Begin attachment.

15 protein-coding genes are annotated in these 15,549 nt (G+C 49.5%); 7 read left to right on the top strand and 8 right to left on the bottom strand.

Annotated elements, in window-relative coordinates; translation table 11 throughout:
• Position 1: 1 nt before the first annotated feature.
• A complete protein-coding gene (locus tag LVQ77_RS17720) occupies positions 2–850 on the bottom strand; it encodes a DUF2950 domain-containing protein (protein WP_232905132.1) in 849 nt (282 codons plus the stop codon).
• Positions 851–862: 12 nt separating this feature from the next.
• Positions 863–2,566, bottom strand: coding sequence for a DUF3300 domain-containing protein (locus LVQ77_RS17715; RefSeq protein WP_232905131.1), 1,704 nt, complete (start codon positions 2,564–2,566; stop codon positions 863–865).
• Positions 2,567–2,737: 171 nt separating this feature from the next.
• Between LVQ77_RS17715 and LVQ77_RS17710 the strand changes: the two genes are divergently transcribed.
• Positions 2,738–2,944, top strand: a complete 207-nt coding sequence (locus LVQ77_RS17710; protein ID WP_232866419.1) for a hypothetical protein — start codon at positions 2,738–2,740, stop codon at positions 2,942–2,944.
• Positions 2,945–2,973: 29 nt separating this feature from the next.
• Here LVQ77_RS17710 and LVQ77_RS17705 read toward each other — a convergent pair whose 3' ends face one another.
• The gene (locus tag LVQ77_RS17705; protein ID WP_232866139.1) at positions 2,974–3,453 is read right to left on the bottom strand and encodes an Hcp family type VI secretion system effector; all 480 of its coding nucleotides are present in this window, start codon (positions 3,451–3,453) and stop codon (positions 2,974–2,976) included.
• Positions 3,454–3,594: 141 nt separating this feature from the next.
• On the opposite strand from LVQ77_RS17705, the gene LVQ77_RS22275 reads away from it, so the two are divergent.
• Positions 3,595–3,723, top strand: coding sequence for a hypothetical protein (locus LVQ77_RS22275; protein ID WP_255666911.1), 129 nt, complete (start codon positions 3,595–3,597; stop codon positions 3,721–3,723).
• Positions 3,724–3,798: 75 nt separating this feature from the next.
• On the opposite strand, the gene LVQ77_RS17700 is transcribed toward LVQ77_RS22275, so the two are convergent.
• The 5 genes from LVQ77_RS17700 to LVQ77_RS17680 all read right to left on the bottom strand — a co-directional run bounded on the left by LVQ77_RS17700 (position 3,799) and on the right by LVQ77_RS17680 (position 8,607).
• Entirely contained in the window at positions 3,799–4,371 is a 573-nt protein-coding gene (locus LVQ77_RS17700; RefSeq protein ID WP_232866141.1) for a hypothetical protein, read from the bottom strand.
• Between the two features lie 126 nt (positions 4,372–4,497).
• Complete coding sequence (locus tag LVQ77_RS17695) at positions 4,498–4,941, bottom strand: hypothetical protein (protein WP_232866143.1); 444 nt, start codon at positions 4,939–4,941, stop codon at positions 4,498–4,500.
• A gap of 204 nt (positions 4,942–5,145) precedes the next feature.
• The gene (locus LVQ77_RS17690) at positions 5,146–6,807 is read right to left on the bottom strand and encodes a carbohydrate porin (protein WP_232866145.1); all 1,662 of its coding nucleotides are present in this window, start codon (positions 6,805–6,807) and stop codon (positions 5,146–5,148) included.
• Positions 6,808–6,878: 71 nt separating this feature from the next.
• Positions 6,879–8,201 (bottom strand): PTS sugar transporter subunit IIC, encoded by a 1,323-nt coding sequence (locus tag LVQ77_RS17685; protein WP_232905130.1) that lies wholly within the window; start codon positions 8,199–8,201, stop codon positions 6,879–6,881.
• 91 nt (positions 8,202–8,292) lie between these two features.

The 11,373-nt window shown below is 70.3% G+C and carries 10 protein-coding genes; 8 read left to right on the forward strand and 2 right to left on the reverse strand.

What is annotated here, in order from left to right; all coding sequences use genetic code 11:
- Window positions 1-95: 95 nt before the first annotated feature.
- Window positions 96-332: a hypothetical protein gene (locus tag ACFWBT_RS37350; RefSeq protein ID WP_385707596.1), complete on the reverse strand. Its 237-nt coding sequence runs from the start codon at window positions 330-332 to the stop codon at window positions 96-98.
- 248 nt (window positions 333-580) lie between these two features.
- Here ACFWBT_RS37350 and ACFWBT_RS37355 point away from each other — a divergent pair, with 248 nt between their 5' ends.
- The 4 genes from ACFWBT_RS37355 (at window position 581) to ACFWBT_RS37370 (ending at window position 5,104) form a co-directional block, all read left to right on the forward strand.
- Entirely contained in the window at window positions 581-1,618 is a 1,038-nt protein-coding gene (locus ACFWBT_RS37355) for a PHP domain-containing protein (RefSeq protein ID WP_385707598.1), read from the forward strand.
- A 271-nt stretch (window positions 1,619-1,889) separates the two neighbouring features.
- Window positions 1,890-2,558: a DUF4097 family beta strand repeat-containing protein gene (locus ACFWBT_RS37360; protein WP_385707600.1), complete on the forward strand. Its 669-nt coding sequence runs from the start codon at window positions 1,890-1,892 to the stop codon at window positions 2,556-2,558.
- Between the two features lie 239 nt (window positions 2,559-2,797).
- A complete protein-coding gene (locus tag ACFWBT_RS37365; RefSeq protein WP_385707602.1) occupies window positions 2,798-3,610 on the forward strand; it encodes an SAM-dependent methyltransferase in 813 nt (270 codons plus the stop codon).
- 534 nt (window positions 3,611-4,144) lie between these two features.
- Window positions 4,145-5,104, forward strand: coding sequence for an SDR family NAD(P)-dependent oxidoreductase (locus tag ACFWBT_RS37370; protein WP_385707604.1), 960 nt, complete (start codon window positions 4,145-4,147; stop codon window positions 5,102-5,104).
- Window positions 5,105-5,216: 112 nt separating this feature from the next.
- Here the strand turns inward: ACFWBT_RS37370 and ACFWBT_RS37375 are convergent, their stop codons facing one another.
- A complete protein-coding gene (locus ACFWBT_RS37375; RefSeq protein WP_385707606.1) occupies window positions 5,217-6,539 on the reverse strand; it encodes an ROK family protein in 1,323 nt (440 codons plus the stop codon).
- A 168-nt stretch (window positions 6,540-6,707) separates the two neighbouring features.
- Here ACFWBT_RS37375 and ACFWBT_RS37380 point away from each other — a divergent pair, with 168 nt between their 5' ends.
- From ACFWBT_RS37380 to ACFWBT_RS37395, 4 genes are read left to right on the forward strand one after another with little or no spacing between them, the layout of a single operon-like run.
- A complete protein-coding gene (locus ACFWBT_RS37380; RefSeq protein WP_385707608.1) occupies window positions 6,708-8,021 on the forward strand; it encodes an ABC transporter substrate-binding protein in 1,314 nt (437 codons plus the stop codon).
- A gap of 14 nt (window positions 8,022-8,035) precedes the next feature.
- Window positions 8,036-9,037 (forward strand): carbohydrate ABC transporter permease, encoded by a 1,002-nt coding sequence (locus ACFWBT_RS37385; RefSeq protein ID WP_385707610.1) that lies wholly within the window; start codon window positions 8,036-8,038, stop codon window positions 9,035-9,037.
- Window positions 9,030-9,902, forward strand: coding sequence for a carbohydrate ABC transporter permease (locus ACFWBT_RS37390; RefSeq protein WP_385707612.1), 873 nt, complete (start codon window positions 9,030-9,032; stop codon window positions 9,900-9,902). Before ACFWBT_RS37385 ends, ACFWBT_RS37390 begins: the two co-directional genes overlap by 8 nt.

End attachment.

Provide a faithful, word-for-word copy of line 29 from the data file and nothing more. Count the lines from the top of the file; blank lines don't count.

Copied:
- Window positions 1-95: 95 nt before the first annotated feature.